Does hospital food actually suck?

May 18, 2017

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Does hospital food actually suck?

Often the subject of bad press, hospital food is considered by many to be processed, pre-packaged and tasteless with little nutritional value. With such a poor public image, it’s no wonder patients come to our health care facilities expecting the quality and acceptability of their food to be poor.

Cooks in the region looking at a fresh batch of Saskatoon berries just shipped to their kitchen.

“It’s an uphill battle serving meals to people coming to us already having established a distaste for what will be served,” says Stephanie Cook, director of Nutrition and Food Services. “Attempting to change the commonly held belief that hospital food is gross is challenging, particularly when this view is one already shared by many of the folks who work here.”

In fact, try asking a nurse, environmental service worker or any other health care worker what they think about the food and you are likely to get a less than favourable report.  But, is it really that bad?  The department of Nutrition and Food Services has conducted many patient surveys to find that patients are overall quite satisfied with their meals. Despite this, trying to shake the bias that our food sucks has proven to be a tricky venture.  We wondered, is our hospital staff biased themselves without actually knowing how the food tastes?  So we tried something different, something a little bit “tricky.”

This is what we did

As part of a student research project in RQHR’s Nutrition and Dietetic Practicum Program, 57 hospital staff (primarily nurses and care staff) at the Regina General Hospital were asked questions about their perceptions of the food served to patients.  As expected, this group rated the overall quality of the meals as poor, with just nine per cent identifying the meals as looking appetizing and a mere and seven per cent identifying the meals as excellent.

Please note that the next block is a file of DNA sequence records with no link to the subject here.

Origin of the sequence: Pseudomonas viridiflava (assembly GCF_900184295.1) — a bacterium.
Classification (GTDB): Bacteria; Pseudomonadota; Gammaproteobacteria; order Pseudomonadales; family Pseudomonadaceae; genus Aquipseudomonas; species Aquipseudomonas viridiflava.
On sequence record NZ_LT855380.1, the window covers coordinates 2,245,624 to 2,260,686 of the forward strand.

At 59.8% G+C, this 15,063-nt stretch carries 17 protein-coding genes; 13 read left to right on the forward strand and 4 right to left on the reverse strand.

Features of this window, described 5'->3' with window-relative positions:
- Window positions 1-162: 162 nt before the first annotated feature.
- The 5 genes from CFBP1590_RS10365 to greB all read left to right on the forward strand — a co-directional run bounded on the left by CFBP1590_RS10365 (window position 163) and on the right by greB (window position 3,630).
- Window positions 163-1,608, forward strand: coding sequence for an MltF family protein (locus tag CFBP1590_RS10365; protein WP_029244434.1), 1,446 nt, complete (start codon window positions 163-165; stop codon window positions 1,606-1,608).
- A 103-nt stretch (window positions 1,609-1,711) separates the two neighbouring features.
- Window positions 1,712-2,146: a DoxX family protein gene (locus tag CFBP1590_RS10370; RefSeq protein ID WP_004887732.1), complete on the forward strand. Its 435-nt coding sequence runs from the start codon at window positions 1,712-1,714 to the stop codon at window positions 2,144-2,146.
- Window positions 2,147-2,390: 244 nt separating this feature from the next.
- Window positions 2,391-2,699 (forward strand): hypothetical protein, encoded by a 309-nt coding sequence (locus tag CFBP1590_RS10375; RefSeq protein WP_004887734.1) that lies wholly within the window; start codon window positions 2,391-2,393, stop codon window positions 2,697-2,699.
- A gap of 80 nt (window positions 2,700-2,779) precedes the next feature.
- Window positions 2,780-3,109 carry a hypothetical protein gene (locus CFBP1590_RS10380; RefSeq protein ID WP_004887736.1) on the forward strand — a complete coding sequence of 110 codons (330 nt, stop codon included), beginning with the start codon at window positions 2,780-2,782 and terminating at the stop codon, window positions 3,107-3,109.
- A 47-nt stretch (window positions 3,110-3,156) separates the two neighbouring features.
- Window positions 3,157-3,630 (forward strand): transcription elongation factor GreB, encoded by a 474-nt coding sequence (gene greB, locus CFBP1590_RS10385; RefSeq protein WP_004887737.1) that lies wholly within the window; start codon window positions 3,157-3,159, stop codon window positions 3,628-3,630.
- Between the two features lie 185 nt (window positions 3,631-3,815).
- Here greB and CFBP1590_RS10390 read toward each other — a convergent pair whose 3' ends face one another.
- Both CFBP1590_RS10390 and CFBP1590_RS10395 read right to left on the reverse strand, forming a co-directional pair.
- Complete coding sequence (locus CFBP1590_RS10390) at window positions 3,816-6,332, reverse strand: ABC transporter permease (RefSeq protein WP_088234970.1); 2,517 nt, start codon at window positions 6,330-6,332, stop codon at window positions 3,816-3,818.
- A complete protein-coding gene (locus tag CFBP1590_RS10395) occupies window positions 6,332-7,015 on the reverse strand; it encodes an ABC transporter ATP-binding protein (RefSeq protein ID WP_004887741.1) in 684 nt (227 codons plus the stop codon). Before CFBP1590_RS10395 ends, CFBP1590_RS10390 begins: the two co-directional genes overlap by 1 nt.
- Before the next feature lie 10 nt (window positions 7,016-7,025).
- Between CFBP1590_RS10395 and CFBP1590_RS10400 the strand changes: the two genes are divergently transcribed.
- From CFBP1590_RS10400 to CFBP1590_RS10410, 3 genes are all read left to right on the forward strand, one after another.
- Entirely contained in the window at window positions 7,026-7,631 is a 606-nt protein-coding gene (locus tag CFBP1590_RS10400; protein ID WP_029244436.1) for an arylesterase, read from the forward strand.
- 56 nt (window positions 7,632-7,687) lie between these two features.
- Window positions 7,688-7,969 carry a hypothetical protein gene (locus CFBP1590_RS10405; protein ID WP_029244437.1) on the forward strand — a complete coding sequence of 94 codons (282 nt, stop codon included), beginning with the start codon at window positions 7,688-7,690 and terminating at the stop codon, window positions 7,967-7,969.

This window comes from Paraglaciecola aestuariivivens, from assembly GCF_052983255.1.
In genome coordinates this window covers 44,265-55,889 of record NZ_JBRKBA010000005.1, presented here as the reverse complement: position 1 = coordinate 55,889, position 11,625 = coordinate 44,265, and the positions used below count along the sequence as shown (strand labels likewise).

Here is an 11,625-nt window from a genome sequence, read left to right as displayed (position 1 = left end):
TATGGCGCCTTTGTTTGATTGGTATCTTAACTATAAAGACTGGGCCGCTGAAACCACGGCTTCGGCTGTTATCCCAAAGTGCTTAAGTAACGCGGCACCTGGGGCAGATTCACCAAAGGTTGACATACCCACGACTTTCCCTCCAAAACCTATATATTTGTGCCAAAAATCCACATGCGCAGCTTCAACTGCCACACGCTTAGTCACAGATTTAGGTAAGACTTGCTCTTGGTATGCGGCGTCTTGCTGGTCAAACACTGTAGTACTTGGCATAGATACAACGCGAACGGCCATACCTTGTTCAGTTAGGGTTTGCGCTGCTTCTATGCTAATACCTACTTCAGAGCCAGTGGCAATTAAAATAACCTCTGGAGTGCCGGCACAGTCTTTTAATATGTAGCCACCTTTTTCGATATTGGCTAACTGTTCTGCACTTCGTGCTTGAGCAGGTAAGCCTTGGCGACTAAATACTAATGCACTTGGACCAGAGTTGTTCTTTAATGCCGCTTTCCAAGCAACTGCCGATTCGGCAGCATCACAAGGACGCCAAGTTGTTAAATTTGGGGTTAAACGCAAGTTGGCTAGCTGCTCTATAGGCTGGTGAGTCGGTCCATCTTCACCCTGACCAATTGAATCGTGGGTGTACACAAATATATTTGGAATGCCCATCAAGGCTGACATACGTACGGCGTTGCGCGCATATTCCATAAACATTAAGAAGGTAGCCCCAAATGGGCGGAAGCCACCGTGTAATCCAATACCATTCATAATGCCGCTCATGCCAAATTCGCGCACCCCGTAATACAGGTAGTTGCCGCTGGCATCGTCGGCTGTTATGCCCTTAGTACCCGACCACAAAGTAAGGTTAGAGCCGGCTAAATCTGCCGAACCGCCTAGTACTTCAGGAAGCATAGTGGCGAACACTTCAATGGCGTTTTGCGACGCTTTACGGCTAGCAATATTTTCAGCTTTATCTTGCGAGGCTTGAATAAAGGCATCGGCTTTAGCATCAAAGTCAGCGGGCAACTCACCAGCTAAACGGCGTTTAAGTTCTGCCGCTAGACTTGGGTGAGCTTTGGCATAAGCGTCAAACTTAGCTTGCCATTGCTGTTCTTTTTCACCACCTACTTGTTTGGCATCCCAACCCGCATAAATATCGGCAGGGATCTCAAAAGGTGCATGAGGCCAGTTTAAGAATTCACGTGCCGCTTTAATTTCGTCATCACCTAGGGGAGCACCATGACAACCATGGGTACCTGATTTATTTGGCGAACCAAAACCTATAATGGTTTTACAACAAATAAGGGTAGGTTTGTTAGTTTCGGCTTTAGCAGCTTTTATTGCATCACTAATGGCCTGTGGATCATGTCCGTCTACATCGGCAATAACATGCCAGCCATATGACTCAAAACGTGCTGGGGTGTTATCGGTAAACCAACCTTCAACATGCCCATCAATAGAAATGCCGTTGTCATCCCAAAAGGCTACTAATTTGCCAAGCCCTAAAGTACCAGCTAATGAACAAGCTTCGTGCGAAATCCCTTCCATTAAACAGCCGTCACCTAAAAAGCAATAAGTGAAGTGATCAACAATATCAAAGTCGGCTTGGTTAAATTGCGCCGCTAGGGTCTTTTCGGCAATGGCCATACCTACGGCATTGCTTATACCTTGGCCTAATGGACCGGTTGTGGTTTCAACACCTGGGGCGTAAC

However, in the second part of this study, hospital staff at the Pasqua Hospital was asked to attend a taste trial of what was advertised as “entrees we are considering for the cafeteria.”  In actual fact, these items were six of the entrees currently served each week to our patients at both the PH and RGH.   The food was “disguised” by serving it in bulk heated food containers (rather than on meal trays) where staff was able to self-select their serving.  A total of 327 surveys were collected over three days of taste trials from staff from a diverse range of departments and positions.  Admittedly, the research team had underestimated the power of offering free food, having to race back to the kitchen several times to restock their supply.

Overall, respondents rated the meal items positively with more than half identifying the taste, appearance, smell, healthfulness, and overall quality as either very good or excellent. For two meal items in particular, the harvest chili and Greek pork chop, 97 per cent of respondents rated them as very good or excellent. Furthermore, nearly two out of three respondents said they would purchase the meal they had eaten if it were offered in the cafeteria.

The ultimate goal of this project was to begin to change the story of hospital food and consider the possibility that perhaps our hospital food is actually pretty good and fits with the regions goal of ensuring high quality, safe patient care.  Staff plays an important role in influencing patient perceptions. By dispelling these negative stereotypes and replacing them with more positive and accurate views based on experience, the impact on patient meal acceptance could be dramatically improved.  So the next time you hear a wise crack about the food, remember that there is a good chance that you or one of your colleagues said they would purchase that very meal.

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